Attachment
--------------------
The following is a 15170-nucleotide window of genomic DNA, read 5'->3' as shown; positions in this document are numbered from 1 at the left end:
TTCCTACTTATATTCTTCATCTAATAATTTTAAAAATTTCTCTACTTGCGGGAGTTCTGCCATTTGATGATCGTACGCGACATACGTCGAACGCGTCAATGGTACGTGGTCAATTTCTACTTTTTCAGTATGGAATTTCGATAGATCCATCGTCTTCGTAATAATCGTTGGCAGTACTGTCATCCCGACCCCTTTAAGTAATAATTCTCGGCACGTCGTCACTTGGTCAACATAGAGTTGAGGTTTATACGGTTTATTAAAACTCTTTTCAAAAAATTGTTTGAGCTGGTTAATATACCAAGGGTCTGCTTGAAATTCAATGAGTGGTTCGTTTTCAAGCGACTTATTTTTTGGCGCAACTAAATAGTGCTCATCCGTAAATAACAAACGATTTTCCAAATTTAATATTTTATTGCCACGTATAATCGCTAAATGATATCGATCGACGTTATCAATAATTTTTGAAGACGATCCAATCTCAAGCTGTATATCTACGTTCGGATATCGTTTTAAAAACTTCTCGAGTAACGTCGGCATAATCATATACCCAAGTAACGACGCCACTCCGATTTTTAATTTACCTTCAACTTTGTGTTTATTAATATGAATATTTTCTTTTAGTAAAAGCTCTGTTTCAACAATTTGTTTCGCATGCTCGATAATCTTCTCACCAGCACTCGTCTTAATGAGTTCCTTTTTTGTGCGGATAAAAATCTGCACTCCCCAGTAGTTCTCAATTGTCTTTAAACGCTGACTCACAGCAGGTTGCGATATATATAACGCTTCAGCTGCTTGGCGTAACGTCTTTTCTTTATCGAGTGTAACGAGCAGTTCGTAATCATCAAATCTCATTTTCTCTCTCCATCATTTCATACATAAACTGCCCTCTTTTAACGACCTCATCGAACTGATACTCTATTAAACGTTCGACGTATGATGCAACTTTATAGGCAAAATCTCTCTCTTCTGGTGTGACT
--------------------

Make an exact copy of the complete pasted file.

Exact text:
The following is a 15170-nucleotide window of genomic DNA, read 5'->3' as shown; positions in this document are numbered from 1 at the left end:
TTCCTACTTATATTCTTCATCTAATAATTTTAAAAATTTCTCTACTTGCGGGAGTTCTGCCATTTGATGATCGTACGCGACATACGTCGAACGCGTCAATGGTACGTGGTCAATTTCTACTTTTTCAGTATGGAATTTCGATAGATCCATCGTCTTCGTAATAATCGTTGGCAGTACTGTCATCCCGACCCCTTTAAGTAATAATTCTCGGCACGTCGTCACTTGGTCAACATAGAGTTGAGGTTTATACGGTTTATTAAAACTCTTTTCAAAAAATTGTTTGAGCTGGTTAATATACCAAGGGTCTGCTTGAAATTCAATGAGTGGTTCGTTTTCAAGCGACTTATTTTTTGGCGCAACTAAATAGTGCTCATCCGTAAATAACAAACGATTTTCCAAATTTAATATTTTATTGCCACGTATAATCGCTAAATGATATCGATCGACGTTATCAATAATTTTTGAAGACGATCCAATCTCAAGCTGTATATCTACGTTCGGATATCGTTTTAAAAACTTCTCGAGTAACGTCGGCATAATCATATACCCAAGTAACGACGCCACTCCGATTTTTAATTTACCTTCAACTTTGTGTTTATTAATATGAATATTTTCTTTTAGTAAAAGCTCTGTTTCAACAATTTGTTTCGCATGCTCGATAATCTTCTCACCAGCACTCGTCTTAATGAGTTCCTTTTTTGTGCGGATAAAAATCTGCACTCCCCAGTAGTTCTCAATTGTCTTTAAACGCTGACTCACAGCAGGTTGCGATATATATAACGCTTCAGCTGCTTGGCGTAACGTCTTTTCTTTATCGAGTGTAACGAGCAGTTCGTAATCATCAAATCTCATTTTCTCTCTCCATCATTTCATACATAAACTGCCCTCTTTTAACGACCTCATCGAACTGATACTCTATTAAACGTTCGACGTATGATGCAACTTTATAGGCAAAATCTCTCTCTTCTGGTGTGACT